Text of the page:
Pondok Jaka Offers Balinese Architectural Educational Tour

Pondok Jaka Offers Balinese Architectural Educational Tour

If you visit the Sangeh Monkey Forest Tourist Attraction, do not forget to stop by at Pondok Jaka situated to the south of the Sangeh Nutmeg Tree Forest. This tourist attraction in the North Badung area relies on ancient Balinese houses estimated to be hundreds of years old. “This residence on the moor is called a pondok or cottage, and around it grows sugar palm trees so it is called Pondok Jaka,” said Manager of Pondok Jaka, Ida Bagus Dipayana, recently.

This house is considered ancient, so that it is often used as a photo or video shooting spot scattered on social media. Pondok, this typical Balinese house, still uses traditional raw materials, such as walls using polpolan orsoilmanual rough finishing. Layout of the building is in accordance with the concept of a Balinese house in general, consisting of four buildings, namely the kitchen in the south, Bale Dauh (west pavilion) in the west, Bale Daje (north pavilion) in the north as the main house and Bale Dangin (east pavilion) in the east which functions as a place for the Manusa Yadnya ceremony.

As the name suggests, Pondok Jaka is surrounded by jaka or sugar palm trees, so the atmosphere of the house is very peaceful. In this house, visitors can also find several traditional agricultural equipment, such as traditional plow. There are also household utensils, such as a mortar (a tool for pounding rice) and several plates made from coconut shells. Pondok Jaka provides facilities for photography activities as well. Photographers or video content creators here are subject to donations. “The funds will later be used for the needs of maintenance,” he said.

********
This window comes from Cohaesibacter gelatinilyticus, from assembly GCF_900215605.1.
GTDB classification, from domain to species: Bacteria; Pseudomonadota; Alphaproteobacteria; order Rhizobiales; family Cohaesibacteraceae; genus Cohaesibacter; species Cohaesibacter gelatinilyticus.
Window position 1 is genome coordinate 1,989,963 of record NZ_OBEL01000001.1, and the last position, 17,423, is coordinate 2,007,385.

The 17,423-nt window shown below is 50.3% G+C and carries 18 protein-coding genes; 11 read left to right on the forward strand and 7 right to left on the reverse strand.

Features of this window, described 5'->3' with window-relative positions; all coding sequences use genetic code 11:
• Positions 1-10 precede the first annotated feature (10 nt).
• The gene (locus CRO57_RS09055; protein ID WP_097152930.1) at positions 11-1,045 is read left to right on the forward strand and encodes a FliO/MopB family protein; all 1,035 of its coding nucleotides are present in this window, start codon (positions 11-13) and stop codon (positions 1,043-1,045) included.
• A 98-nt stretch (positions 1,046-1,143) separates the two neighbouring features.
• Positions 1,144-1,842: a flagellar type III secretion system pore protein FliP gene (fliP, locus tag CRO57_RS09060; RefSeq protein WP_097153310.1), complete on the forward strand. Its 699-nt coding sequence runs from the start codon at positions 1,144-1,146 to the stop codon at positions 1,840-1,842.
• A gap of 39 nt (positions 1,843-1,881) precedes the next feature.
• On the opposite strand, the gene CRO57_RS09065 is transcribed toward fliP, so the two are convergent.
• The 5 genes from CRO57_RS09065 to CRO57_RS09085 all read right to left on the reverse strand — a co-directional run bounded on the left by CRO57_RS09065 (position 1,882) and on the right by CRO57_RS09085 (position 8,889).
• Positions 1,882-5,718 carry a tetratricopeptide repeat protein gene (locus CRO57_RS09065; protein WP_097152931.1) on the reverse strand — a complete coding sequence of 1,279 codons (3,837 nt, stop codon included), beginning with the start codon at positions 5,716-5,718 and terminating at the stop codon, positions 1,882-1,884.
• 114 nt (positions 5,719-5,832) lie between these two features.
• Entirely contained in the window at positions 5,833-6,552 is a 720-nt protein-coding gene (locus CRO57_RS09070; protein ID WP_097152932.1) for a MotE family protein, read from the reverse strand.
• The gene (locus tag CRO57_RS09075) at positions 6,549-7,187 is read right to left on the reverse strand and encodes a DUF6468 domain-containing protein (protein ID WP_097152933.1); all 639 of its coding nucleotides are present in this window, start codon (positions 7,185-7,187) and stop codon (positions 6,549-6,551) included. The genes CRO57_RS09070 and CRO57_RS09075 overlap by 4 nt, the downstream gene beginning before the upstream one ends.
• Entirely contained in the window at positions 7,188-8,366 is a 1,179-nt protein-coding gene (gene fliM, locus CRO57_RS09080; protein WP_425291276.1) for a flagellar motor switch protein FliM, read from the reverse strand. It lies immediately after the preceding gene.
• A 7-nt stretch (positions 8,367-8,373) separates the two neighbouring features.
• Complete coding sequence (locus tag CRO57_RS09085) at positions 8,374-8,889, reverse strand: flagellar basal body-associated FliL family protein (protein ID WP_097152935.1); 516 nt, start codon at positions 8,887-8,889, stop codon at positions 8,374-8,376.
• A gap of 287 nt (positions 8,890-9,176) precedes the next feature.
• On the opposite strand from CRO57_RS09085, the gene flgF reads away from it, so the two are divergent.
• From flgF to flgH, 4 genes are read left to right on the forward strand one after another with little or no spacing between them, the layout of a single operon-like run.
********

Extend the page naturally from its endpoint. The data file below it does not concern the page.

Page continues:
The architecture is still natural, so Pondok Jaka can become an educational tourist destination, especially about Balinese architectural art. Because of this, Pondok Jaka is often used as a photo shoot location, be it pre-wedding photos or theme photos with a Balinese background with a classic vibe. Apart from that, many foreign tourists also make a visit to this location. “The existence of Pondok Jaka has encouraged the formation of Sangeh Traditional Activity,” added the former Chief of Sangeh customary village.

Pondok Jaka belongs to the native resident to Sangeh. Since he is the only son in the family, this house was left at the village for more than 30 years. As consequence, the house was neglected and the roof was damaged. “We only repaired damaged roofs using reeds. Meanwhile, only the basics of the kitchen, Bale Dangin and Bale Dauh buildings remain, so we added the buildings according to the original design with traditional materials, namely popolan-style wall finishing as well. Then, it was equipped with agricultural tools from the past,” he explained plainly.

To provide something more for tourists, this area is developed by preparing an outbound place. Pondok Jaka can be an alternative for outbound tourism if you are reluctant to go to the Bedugul tourist area. This natural tourist area is no less cool than the outbound tourist attractions in Bedugul because it is filled with sugar palm plants and other plants, so the place has become a spot with deep nuance of village.

The new tourist attraction is open every day from 08:00 to 17:00 Local Time. This place is often chosen as a venue for reunions, social gatherings, birthday events and most often camping activities. Many tourists sat on mats, then opened their lunch and ate together. “We are indeed preparing Pondok Jaka as a venue for outbound activities and camping, so we have prepared a special place for these activities in an area of around 1 hectare,” he added. (BTN/015)

Anin Eka

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